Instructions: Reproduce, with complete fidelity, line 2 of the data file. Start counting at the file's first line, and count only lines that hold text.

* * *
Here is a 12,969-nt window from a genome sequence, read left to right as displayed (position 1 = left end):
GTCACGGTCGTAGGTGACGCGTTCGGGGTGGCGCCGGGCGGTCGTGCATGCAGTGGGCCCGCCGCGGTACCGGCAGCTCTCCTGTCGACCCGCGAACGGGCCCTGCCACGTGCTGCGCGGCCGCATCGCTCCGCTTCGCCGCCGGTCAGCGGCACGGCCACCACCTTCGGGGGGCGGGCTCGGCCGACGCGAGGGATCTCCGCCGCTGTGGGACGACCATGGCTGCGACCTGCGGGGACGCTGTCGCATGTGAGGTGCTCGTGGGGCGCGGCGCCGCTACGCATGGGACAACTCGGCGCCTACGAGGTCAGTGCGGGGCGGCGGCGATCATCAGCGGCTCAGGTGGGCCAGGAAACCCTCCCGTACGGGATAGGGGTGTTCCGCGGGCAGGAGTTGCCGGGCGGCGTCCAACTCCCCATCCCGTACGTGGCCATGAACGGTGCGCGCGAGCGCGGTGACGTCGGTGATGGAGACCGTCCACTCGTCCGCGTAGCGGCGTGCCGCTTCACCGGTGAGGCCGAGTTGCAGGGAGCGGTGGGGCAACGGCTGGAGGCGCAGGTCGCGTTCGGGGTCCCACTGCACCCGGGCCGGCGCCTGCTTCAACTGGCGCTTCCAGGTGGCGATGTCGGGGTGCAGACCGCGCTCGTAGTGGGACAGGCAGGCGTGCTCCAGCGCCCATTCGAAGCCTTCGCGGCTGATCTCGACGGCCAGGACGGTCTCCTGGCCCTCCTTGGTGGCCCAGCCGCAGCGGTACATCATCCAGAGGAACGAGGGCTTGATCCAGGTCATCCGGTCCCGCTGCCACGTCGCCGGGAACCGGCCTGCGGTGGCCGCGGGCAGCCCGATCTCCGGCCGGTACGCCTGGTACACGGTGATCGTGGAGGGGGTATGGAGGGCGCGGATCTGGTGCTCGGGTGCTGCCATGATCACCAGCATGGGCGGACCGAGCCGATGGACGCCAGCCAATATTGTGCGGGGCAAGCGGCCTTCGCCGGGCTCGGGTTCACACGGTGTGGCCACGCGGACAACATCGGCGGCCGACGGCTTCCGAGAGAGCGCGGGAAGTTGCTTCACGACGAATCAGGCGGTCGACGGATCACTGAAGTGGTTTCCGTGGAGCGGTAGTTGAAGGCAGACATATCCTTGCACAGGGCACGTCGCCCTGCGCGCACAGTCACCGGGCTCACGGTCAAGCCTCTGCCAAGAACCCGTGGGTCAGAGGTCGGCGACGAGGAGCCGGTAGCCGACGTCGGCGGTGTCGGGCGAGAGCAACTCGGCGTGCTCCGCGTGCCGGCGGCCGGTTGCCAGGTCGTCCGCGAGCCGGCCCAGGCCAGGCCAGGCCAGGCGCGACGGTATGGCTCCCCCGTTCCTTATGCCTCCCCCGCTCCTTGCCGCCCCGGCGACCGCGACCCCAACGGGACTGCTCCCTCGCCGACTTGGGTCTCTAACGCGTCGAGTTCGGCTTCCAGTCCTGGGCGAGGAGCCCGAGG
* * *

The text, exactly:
GTCACGGTCGTAGGTGACGCGTTCGGGGTGGCGCCGGGCGGTCGTGCATGCAGTGGGCCCGCCGCGGTACCGGCAGCTCTCCTGTCGACCCGCGAACGGGCCCTGCCACGTGCTGCGCGGCCGCATCGCTCCGCTTCGCCGCCGGTCAGCGGCACGGCCACCACCTTCGGGGGGCGGGCTCGGCCGACGCGAGGGATCTCCGCCGCTGTGGGACGACCATGGCTGCGACCTGCGGGGACGCTGTCGCATGTGAGGTGCTCGTGGGGCGCGGCGCCGCTACGCATGGGACAACTCGGCGCCTACGAGGTCAGTGCGGGGCGGCGGCGATCATCAGCGGCTCAGGTGGGCCAGGAAACCCTCCCGTACGGGATAGGGGTGTTCCGCGGGCAGGAGTTGCCGGGCGGCGTCCAACTCCCCATCCCGTACGTGGCCATGAACGGTGCGCGCGAGCGCGGTGACGTCGGTGATGGAGACCGTCCACTCGTCCGCGTAGCGGCGTGCCGCTTCACCGGTGAGGCCGAGTTGCAGGGAGCGGTGGGGCAACGGCTGGAGGCGCAGGTCGCGTTCGGGGTCCCACTGCACCCGGGCCGGCGCCTGCTTCAACTGGCGCTTCCAGGTGGCGATGTCGGGGTGCAGACCGCGCTCGTAGTGGGACAGGCAGGCGTGCTCCAGCGCCCATTCGAAGCCTTCGCGGCTGATCTCGACGGCCAGGACGGTCTCCTGGCCCTCCTTGGTGGCCCAGCCGCAGCGGTACATCATCCAGAGGAACGAGGGCTTGATCCAGGTCATCCGGTCCCGCTGCCACGTCGCCGGGAACCGGCCTGCGGTGGCCGCGGGCAGCCCGATCTCCGGCCGGTACGCCTGGTACACGGTGATCGTGGAGGGGGTATGGAGGGCGCGGATCTGGTGCTCGGGTGCTGCCATGATCACCAGCATGGGCGGACCGAGCCGATGGACGCCAGCCAATATTGTGCGGGGCAAGCGGCCTTCGCCGGGCTCGGGTTCACACGGTGTGGCCACGCGGACAACATCGGCGGCCGACGGCTTCCGAGAGAGCGCGGGAAGTTGCTTCACGACGAATCAGGCGGTCGACGGATCACTGAAGTGGTTTCCGTGGAGCGGTAGTTGAAGGCAGACATATCCTTGCACAGGGCACGTCGCCCTGCGCGCACAGTCACCGGGCTCACGGTCAAGCCTCTGCCAAGAACCCGTGGGTCAGAGGTCGGCGACGAGGAGCCGGTAGCCGACGTCGGCGGTGTCGGGCGAGAGCAACTCGGCGTGCTCCGCGTGCCGGCGGCCGGTTGCCAGGTCGTCCGCGAGCCGGCCCAGGCCAGGCCAGGCCAGGCGCGACGGTATGGCTCCCCCGTTCCTTATGCCTCCCCCGCTCCTTGCCGCCCCGGCGACCGCGACCCCAACGGGACTGCTCCCTCGCCGACTTGGGTCTCTAACGCGTCGAGTTCGGCTTCCAGTCCTGGGCGAGGAGCCCGAGG